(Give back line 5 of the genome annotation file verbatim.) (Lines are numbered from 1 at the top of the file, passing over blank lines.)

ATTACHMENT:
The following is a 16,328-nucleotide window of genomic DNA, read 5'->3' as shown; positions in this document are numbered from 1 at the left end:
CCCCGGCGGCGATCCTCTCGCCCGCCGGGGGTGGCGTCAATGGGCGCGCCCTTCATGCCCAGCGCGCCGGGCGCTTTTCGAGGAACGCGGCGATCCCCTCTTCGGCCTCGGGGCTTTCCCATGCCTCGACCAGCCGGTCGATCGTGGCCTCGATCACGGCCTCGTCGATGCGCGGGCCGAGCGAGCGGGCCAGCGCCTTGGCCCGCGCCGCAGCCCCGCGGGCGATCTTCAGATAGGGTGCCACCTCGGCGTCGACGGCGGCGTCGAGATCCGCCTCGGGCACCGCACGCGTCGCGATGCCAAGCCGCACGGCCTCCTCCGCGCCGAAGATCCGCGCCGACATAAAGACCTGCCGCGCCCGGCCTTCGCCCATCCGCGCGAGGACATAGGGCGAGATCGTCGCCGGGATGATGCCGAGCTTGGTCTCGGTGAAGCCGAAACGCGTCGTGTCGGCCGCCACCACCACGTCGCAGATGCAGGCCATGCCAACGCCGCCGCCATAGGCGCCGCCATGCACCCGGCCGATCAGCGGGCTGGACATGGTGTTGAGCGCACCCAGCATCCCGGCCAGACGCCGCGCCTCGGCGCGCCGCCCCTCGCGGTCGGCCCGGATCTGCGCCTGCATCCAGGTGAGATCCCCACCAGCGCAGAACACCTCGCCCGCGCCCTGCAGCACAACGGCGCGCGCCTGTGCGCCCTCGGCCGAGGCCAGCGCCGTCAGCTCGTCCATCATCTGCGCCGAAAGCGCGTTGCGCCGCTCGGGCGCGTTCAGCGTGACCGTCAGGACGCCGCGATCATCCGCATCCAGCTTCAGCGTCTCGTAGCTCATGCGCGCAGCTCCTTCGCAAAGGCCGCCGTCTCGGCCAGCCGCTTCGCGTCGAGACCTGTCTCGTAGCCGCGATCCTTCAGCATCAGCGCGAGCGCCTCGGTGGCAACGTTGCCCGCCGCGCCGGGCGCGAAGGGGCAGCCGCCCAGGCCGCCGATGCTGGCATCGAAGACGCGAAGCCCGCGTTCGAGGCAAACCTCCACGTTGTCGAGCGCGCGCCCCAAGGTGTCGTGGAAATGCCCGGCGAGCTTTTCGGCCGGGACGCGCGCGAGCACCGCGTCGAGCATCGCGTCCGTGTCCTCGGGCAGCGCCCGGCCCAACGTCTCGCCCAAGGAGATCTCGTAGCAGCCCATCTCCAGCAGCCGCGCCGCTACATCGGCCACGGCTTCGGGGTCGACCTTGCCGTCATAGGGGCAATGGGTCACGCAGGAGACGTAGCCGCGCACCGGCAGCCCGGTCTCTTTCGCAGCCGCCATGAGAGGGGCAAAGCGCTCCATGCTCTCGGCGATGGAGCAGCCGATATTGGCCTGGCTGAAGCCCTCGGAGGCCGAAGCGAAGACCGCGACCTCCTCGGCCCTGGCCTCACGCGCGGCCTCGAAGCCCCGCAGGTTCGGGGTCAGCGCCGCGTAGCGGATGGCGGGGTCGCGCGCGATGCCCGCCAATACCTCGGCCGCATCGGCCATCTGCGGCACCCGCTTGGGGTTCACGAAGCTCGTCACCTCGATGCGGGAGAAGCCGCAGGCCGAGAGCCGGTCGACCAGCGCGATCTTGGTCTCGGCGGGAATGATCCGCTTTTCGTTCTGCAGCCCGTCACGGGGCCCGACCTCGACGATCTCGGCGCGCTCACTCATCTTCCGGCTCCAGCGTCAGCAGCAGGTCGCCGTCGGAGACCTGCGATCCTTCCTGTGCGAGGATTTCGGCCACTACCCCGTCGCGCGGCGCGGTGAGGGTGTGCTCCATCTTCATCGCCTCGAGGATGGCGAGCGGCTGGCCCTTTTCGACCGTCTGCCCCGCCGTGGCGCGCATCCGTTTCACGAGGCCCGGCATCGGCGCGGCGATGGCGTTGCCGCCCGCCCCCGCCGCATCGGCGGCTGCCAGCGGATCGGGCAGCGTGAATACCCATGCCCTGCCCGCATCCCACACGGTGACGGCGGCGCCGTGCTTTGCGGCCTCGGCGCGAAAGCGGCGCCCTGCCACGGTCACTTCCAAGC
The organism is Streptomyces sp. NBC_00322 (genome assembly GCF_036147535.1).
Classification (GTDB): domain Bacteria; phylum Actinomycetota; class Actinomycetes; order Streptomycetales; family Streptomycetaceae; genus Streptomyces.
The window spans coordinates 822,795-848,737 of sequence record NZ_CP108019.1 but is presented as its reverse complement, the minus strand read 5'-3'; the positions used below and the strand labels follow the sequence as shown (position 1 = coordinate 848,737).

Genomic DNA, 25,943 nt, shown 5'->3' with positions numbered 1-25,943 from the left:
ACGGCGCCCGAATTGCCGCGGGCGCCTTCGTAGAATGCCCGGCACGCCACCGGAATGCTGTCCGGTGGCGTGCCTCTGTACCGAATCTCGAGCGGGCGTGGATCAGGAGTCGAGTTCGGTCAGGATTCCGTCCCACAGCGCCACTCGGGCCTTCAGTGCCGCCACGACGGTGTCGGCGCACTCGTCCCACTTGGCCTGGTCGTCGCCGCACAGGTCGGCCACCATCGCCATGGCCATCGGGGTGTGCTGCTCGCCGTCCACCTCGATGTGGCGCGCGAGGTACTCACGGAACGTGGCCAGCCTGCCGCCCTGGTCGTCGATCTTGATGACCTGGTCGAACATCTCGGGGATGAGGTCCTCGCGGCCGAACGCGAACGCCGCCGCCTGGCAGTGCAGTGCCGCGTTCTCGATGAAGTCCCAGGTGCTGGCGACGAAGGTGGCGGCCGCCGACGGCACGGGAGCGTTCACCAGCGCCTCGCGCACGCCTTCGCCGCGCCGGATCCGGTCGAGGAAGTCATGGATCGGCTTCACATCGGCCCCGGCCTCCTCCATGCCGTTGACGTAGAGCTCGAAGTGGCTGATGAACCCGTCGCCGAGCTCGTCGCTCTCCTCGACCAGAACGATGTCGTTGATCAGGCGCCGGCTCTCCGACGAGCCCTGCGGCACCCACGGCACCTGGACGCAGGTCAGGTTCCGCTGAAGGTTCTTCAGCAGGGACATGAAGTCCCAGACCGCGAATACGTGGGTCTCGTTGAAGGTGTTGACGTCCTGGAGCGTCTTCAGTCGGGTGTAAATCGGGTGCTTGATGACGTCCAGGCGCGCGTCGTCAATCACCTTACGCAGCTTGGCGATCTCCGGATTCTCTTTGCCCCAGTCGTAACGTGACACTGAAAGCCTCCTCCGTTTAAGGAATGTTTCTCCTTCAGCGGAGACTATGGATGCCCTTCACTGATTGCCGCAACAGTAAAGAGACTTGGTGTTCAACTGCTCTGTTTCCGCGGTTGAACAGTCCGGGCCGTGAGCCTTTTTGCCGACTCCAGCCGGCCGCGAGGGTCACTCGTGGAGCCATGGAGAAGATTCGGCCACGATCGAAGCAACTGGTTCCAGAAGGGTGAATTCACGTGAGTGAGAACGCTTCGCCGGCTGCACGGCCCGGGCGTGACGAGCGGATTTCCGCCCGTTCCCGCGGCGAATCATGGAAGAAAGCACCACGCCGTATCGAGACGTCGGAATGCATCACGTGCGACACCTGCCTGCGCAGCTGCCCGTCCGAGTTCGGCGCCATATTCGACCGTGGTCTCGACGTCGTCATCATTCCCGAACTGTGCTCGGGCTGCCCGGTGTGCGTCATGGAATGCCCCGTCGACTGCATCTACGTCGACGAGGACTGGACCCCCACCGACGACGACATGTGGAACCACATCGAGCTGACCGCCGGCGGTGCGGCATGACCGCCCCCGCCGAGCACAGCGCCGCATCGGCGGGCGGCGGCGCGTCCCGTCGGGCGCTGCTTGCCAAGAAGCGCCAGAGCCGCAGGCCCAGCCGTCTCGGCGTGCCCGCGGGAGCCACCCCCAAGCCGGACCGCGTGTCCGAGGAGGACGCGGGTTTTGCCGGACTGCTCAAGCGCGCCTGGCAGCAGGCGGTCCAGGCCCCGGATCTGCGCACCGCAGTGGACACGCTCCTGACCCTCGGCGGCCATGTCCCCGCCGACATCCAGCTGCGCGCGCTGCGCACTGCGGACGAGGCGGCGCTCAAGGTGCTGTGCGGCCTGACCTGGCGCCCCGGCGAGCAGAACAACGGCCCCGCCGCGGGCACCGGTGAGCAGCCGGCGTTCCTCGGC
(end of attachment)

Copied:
The window spans coordinates 822,795-848,737 of sequence record NZ_CP108019.1 but is presented as its reverse complement, the minus strand read 5'-3'; the positions used below and the strand labels follow the sequence as shown (position 1 = coordinate 848,737).